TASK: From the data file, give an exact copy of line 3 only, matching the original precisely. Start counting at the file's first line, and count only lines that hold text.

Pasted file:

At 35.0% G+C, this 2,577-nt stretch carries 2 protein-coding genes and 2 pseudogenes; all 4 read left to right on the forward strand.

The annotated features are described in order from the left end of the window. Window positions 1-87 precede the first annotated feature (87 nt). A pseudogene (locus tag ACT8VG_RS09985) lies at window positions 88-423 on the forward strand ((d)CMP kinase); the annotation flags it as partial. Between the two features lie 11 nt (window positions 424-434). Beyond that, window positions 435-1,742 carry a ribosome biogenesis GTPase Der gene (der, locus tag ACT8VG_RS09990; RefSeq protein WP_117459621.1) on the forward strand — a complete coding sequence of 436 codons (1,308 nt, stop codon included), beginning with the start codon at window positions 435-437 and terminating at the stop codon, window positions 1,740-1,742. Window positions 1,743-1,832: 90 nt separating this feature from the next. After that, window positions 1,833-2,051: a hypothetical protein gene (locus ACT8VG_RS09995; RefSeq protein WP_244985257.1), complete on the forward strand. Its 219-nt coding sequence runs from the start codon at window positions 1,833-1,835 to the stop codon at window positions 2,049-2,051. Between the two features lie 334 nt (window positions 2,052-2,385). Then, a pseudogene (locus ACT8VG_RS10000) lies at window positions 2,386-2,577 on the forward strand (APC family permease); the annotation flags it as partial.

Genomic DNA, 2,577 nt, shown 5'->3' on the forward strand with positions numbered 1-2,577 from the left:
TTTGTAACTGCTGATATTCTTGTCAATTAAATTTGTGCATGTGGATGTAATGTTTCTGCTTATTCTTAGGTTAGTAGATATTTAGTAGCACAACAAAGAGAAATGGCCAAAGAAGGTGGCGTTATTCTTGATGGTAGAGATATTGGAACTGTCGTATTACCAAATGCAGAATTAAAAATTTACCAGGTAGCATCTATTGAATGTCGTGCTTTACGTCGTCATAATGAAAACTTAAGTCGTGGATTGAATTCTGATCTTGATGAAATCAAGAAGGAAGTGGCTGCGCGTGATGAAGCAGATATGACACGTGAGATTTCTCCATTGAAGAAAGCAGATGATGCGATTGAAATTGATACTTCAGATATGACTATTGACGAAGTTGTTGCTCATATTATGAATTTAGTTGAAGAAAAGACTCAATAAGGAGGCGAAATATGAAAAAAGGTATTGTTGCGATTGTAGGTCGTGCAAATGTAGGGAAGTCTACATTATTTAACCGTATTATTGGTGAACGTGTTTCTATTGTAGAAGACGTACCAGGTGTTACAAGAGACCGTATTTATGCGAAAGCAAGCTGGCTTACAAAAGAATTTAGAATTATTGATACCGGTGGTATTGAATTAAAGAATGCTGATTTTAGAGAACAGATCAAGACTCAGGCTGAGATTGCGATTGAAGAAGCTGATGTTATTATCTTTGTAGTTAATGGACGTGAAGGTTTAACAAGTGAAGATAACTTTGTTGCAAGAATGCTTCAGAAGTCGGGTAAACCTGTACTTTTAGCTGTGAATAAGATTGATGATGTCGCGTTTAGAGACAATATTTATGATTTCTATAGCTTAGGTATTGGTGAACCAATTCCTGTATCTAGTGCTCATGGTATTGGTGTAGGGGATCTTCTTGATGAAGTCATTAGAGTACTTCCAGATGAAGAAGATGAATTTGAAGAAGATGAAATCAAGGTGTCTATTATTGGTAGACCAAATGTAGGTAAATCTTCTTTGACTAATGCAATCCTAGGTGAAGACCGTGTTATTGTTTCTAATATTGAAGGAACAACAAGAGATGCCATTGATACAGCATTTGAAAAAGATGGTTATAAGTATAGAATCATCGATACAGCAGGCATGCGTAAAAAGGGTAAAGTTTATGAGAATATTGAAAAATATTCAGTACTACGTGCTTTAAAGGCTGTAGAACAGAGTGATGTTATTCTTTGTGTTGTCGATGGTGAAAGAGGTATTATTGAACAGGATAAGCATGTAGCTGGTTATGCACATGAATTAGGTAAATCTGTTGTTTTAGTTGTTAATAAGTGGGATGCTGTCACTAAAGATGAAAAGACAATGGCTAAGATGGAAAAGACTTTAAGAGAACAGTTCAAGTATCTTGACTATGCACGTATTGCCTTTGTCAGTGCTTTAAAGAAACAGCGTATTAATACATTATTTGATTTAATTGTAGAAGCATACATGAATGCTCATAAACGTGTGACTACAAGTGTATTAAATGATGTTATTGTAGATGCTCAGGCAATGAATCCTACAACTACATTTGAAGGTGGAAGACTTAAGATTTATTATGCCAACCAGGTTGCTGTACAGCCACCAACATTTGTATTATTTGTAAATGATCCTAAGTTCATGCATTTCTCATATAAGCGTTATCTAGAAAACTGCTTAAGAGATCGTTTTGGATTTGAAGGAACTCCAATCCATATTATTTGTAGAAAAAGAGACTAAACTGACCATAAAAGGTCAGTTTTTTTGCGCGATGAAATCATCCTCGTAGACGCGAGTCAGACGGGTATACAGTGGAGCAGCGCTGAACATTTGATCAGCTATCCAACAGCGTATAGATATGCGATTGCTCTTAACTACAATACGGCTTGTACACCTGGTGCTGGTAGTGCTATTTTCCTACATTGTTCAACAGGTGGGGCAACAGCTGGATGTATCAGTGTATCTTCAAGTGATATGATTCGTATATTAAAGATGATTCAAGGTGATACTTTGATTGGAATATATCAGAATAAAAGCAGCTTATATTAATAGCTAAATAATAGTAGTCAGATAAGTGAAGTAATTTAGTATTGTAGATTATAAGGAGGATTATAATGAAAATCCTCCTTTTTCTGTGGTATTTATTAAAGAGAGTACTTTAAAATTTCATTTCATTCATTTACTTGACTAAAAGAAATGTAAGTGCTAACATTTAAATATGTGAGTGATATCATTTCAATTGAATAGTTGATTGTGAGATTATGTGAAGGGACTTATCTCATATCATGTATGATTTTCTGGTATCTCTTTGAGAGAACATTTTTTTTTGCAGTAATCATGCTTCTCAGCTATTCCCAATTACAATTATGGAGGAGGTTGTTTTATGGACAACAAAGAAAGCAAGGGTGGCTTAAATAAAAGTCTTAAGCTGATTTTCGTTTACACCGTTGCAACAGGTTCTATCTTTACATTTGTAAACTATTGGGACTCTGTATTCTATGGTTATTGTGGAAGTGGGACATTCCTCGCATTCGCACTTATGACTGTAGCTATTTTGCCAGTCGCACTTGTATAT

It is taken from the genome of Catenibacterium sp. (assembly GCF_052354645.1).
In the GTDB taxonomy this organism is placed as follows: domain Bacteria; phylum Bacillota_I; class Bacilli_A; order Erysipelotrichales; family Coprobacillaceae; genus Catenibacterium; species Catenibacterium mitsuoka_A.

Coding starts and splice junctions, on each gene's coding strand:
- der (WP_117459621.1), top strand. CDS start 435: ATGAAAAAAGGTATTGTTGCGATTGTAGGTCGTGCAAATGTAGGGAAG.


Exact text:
Genomic DNA, 2,577 nt, shown 5'->3' on the forward strand with positions numbered 1-2,577 from the left: